latter is not flavour neutral, or perhaps it's just not scent neutral,
despite the some literature to the contrary. The strawberry foam was pretty
nice. I'm working on pineapple foam.
- July 2nd, 2007
- Kris and I spent the weekend at The Millcroft Inn. What a truly
spectacular place! It hasn't changed much in appearance in twenty or so
years since I was last there, but the food sure has. Chef Roberto made a
remarkable meal for us, and demonstrated a bit of his experimental side on
me. Interestingly enough, his foams had the same taste as my
recent attempt. He and I
are going to have a heart to heart about suppliers. The kitties were very
good on their own, but neither of them is speaking to me right now. I made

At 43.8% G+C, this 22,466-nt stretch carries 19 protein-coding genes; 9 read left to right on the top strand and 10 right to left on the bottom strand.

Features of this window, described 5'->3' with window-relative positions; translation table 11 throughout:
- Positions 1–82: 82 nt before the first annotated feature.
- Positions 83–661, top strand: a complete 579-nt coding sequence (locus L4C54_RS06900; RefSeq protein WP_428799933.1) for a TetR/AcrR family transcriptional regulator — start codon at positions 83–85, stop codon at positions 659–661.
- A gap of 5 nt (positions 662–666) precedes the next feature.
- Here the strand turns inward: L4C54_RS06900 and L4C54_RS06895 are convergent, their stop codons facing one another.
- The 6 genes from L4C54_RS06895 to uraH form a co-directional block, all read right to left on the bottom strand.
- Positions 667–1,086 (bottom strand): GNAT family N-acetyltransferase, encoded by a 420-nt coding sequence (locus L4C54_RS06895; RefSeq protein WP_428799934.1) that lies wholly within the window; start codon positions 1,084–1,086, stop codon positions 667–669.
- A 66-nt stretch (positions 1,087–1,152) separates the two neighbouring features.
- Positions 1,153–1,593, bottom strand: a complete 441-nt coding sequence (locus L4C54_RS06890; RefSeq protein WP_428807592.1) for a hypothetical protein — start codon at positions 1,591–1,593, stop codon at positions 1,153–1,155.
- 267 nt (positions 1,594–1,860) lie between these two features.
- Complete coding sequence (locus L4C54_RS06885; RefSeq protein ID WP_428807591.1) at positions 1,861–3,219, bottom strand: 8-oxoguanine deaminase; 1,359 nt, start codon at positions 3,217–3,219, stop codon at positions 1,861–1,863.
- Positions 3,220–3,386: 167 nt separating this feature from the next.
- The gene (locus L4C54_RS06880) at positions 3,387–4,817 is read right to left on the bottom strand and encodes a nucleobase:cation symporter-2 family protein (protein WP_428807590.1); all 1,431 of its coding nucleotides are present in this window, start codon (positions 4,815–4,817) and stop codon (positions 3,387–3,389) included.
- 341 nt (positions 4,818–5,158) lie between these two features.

elk on the 30th for Kris - not sure she's ready for that one.
- June 19th, 2007
- This has definitely been an experience. I didn't blog on the elk or
bison, but oh my, you're all so not getting any. I had a nice peaceful meal
of elk, with no cats around. After Kira found out, I got Heck, six
ways from Sunday. "You had elk?" could be clearly discerned from her screams
aimed directly at me.
It's also been fun watching Hell's Kitchen lately.
No comments on that on this web site. Uh uh, but you are free to read the
blogs over there. Between it, Restaurant Makeover, Top Chef, and now, Iron
Chef America, and Superstar Challenge, I'm constantly hungry. The chef I
miss most, though, is Emeril Lagasse. Of course, Paul and Julia, I truly
miss you both as well.
Heck's Garage Sale planning is well under way. We're getting rid of all the
old junk. Finally. Maybe we'll be able to move onto Heck's Basement soon. I